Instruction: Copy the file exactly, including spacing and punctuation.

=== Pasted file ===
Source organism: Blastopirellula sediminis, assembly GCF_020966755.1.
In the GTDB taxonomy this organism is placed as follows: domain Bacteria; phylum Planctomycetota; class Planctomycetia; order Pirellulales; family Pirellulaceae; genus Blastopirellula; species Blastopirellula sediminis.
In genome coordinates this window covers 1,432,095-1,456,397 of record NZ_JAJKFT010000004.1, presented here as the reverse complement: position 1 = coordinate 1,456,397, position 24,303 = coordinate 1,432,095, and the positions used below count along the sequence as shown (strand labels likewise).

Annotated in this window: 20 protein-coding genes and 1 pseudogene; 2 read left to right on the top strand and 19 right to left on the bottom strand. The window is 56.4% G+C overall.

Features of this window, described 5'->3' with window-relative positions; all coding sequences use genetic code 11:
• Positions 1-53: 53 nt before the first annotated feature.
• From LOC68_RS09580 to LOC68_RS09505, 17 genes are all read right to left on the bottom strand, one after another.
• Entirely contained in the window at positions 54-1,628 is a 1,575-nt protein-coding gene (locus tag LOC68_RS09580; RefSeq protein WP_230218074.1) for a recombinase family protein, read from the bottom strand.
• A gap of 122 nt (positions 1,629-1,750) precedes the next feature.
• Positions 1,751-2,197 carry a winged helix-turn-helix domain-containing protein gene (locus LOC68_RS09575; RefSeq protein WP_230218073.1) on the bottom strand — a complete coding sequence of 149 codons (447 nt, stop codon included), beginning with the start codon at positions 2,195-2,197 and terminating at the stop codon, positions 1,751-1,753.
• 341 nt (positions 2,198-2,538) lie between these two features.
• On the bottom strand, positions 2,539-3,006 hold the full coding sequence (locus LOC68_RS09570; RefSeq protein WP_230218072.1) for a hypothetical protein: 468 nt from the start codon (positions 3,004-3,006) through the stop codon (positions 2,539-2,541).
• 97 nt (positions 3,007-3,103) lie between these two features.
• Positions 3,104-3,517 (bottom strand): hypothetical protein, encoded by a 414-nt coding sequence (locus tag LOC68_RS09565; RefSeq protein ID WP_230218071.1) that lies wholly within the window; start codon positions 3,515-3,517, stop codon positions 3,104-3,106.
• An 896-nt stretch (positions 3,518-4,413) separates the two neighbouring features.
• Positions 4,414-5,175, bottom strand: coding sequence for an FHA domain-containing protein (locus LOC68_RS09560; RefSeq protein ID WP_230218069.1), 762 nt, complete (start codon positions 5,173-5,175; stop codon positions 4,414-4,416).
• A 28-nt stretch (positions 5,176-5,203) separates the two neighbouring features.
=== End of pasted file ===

Source organism: Blastopirellula sediminis, assembly GCF_020966755.1.
In the GTDB taxonomy this organism is placed as follows: domain Bacteria; phylum Planctomycetota; class Planctomycetia; order Pirellulales; family Pirellulaceae; genus Blastopirellula; species Blastopirellula sediminis.
In genome coordinates this window covers 1,432,095-1,456,397 of record NZ_JAJKFT010000004.1, presented here as the reverse complement: position 1 = coordinate 1,456,397, position 24,303 = coordinate 1,432,095, and the positions used below count along the sequence as shown (strand labels likewise).

Annotated in this window: 20 protein-coding genes and 1 pseudogene; 2 read left to right on the top strand and 19 right to left on the bottom strand. The window is 56.4% G+C overall.

Features of this window, described 5'->3' with window-relative positions; all coding sequences use genetic code 11:
• Positions 1-53: 53 nt before the first annotated feature.
• From LOC68_RS09580 to LOC68_RS09505, 17 genes are all read right to left on the bottom strand, one after another.
• Entirely contained in the window at positions 54-1,628 is a 1,575-nt protein-coding gene (locus tag LOC68_RS09580; RefSeq protein WP_230218074.1) for a recombinase family protein, read from the bottom strand.
• A gap of 122 nt (positions 1,629-1,750) precedes the next feature.
• Positions 1,751-2,197 carry a winged helix-turn-helix domain-containing protein gene (locus LOC68_RS09575; RefSeq protein WP_230218073.1) on the bottom strand — a complete coding sequence of 149 codons (447 nt, stop codon included), beginning with the start codon at positions 2,195-2,197 and terminating at the stop codon, positions 1,751-1,753.
• 341 nt (positions 2,198-2,538) lie between these two features.
• On the bottom strand, positions 2,539-3,006 hold the full coding sequence (locus LOC68_RS09570; RefSeq protein WP_230218072.1) for a hypothetical protein: 468 nt from the start codon (positions 3,004-3,006) through the stop codon (positions 2,539-2,541).
• 97 nt (positions 3,007-3,103) lie between these two features.
• Positions 3,104-3,517 (bottom strand): hypothetical protein, encoded by a 414-nt coding sequence (locus tag LOC68_RS09565; RefSeq protein ID WP_230218071.1) that lies wholly within the window; start codon positions 3,515-3,517, stop codon positions 3,104-3,106.
• An 896-nt stretch (positions 3,518-4,413) separates the two neighbouring features.
• Positions 4,414-5,175, bottom strand: coding sequence for an FHA domain-containing protein (locus LOC68_RS09560; RefSeq protein ID WP_230218069.1), 762 nt, complete (start codon positions 5,173-5,175; stop codon positions 4,414-4,416).
• A 28-nt stretch (positions 5,176-5,203) separates the two neighbouring features.